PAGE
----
Modern database technology for intelligence management in a Network-Enabled Defence - anintroduction


  • Per Svensson

Publish date: 2008-10-02

Report number: FOI-R--2568--SE

Pages: 52

Written in: Swedish


  • intelligence management
  • analysis support
  • decision support
  • vertical databases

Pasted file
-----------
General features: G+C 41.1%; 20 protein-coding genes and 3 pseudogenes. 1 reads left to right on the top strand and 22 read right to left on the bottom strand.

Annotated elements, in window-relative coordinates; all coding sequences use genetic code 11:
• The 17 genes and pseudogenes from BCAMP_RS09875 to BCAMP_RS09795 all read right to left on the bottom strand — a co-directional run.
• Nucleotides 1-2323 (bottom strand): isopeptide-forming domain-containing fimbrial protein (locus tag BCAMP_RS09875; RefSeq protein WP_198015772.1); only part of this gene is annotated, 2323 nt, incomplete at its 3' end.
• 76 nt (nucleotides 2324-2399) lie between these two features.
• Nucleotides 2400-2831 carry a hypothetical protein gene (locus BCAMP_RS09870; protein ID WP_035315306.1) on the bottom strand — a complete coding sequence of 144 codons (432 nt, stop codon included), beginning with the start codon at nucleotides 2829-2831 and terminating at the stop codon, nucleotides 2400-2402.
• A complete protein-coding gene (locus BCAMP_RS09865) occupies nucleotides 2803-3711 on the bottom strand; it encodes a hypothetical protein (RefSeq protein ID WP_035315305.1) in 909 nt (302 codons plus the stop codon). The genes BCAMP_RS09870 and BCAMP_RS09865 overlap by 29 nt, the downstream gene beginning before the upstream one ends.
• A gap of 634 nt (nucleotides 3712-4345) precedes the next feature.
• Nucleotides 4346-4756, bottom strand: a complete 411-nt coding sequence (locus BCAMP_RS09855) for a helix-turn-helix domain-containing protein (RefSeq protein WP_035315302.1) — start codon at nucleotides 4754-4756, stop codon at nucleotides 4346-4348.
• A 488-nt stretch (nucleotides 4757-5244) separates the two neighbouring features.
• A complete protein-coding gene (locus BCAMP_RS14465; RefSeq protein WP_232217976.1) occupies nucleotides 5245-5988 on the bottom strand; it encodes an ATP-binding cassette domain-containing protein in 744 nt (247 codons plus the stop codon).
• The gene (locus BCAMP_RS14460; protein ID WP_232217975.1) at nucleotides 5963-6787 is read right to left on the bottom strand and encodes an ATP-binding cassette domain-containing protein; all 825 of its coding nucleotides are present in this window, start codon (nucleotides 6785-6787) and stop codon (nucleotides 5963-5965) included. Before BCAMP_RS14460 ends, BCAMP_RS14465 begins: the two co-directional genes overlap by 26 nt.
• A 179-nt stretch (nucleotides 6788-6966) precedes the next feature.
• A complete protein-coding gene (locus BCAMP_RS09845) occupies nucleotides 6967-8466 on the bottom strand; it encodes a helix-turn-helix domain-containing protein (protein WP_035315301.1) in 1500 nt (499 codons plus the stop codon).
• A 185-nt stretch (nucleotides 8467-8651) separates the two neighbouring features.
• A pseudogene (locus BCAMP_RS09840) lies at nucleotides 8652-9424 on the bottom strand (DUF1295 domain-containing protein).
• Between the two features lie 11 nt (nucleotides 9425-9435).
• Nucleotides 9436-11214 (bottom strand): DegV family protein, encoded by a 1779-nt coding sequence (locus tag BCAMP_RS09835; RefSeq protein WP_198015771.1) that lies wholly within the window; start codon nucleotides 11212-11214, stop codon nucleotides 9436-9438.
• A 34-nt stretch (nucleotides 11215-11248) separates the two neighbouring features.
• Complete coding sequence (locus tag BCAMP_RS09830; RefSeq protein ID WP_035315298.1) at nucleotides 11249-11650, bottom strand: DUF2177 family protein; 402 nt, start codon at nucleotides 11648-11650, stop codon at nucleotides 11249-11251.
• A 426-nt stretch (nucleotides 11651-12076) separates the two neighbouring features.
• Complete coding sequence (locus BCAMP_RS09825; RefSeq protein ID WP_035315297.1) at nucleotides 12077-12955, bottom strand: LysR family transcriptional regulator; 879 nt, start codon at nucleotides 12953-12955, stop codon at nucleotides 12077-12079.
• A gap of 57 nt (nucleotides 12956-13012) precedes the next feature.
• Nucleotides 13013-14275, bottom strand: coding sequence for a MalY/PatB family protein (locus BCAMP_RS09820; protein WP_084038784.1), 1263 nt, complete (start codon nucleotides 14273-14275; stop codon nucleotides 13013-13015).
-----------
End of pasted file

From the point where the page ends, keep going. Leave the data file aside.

This report was commissioned by the FOI research project "Situation and threat analysis for the Nordic Battle Group 2011". The objective of this work has mainly been to contribute to the knowledge build-up required to allow the Swedish Armed Forces to create an effective information management and analysis process for the intelligence function of the Battle Group. Ever more areas of application have successively come within reach of database technology, while users' requirements for storage and access capacity, as well as reliability and economy of processing, have become easier to satisfy. The latter is mainly due to the exponential increase of the performance of computers and the concurrent reduction in their size and cost of acquisition. The choice of storage technology, whether it is based on ordinary files or on the far more advanced database concept, is often much less critical today than when database management systems were introduced around 1970. It is however not its capability of fast and efficient management of very large data sets that is the key advantage of database technology, but rather its much higher level of abstraction and far greater functionality compared to conventional application-controlled data processing and file management. Since the 1980's the relational model of data introduced by E. F. Codd has dominated business data management, but object-oriented and object-relational models have also been introduced, the latter category as a synthesis of the two first-mentioned. Object-oriented database management systems created a market niche for themselves during the 90's, predominantly in technological design applications for which relational databases lacked the functionality and structuring capacity that was required. A database management system must be able to handle very large sets of data. In many applications, capability to manage a large number of concurrent requests involving updates is a key requirement, so-called On-Line Transaction Processing (OLTP). In analysis and decision support applications, however, conventional techniques for database configuration can not be used, since they are unable to resolve all the issues that are characteristic of such applications, such as data selection, management of temporal and aggregated data and the controlled use of redundant storage. The use of so-called data warehouses has therefore become an important strategy to integrate heterogeneous data sources and to enable so-called On-Line Analytic Processing (OLAP).